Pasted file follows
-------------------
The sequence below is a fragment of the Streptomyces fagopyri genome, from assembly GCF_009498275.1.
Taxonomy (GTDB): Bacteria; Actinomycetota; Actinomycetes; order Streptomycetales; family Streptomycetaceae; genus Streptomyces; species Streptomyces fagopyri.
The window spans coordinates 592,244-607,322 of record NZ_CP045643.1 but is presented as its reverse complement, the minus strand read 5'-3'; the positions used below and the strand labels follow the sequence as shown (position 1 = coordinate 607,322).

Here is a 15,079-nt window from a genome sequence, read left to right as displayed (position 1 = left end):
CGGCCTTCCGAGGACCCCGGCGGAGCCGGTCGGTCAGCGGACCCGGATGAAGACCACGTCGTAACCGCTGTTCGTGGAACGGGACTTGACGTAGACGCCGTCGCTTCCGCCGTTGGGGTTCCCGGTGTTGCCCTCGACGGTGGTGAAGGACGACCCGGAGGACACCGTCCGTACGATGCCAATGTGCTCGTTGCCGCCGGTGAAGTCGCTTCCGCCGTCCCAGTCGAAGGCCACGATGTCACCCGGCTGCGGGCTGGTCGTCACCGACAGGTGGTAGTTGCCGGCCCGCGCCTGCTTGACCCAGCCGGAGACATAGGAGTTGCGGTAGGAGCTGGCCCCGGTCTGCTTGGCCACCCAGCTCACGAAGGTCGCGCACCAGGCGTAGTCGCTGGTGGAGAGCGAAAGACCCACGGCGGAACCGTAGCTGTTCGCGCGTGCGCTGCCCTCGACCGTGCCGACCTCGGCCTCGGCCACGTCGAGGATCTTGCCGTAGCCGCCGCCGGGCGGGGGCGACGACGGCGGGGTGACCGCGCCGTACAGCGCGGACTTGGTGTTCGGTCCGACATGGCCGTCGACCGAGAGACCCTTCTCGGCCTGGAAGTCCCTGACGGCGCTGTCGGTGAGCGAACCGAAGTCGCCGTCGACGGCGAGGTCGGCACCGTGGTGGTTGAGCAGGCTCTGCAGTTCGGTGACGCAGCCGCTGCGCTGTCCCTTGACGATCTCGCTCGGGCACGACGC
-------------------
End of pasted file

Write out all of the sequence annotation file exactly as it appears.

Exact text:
The sequence below is a fragment of the Streptomyces fagopyri genome, from assembly GCF_009498275.1.
Taxonomy (GTDB): Bacteria; Actinomycetota; Actinomycetes; order Streptomycetales; family Streptomycetaceae; genus Streptomyces; species Streptomyces fagopyri.
The window spans coordinates 592,244-607,322 of record NZ_CP045643.1 but is presented as its reverse complement, the minus strand read 5'-3'; the positions used below and the strand labels follow the sequence as shown (position 1 = coordinate 607,322).

Here is a 15,079-nt window from a genome sequence, read left to right as displayed (position 1 = left end):
CGGCCTTCCGAGGACCCCGGCGGAGCCGGTCGGTCAGCGGACCCGGATGAAGACCACGTCGTAACCGCTGTTCGTGGAACGGGACTTGACGTAGACGCCGTCGCTTCCGCCGTTGGGGTTCCCGGTGTTGCCCTCGACGGTGGTGAAGGACGACCCGGAGGACACCGTCCGTACGATGCCAATGTGCTCGTTGCCGCCGGTGAAGTCGCTTCCGCCGTCCCAGTCGAAGGCCACGATGTCACCCGGCTGCGGGCTGGTCGTCACCGACAGGTGGTAGTTGCCGGCCCGCGCCTGCTTGACCCAGCCGGAGACATAGGAGTTGCGGTAGGAGCTGGCCCCGGTCTGCTTGGCCACCCAGCTCACGAAGGTCGCGCACCAGGCGTAGTCGCTGGTGGAGAGCGAAAGACCCACGGCGGAACCGTAGCTGTTCGCGCGTGCGCTGCCCTCGACCGTGCCGACCTCGGCCTCGGCCACGTCGAGGATCTTGCCGTAGCCGCCGCCGGGCGGGGGCGACGACGGCGGGGTGACCGCGCCGTACAGCGCGGACTTGGTGTTCGGTCCGACATGGCCGTCGACCGAGAGACCCTTCTCGGCCTGGAAGTCCCTGACGGCGCTGTCGGTGAGCGAACCGAAGTCGCCGTCGACGGCGAGGTCGGCACCGTGGTGGTTGAGCAGGCTCTGCAGTTCGGTGACGCAGCCGCTGCGCTGTCCCTTGACGATCTCGCTCGGGCACGACGC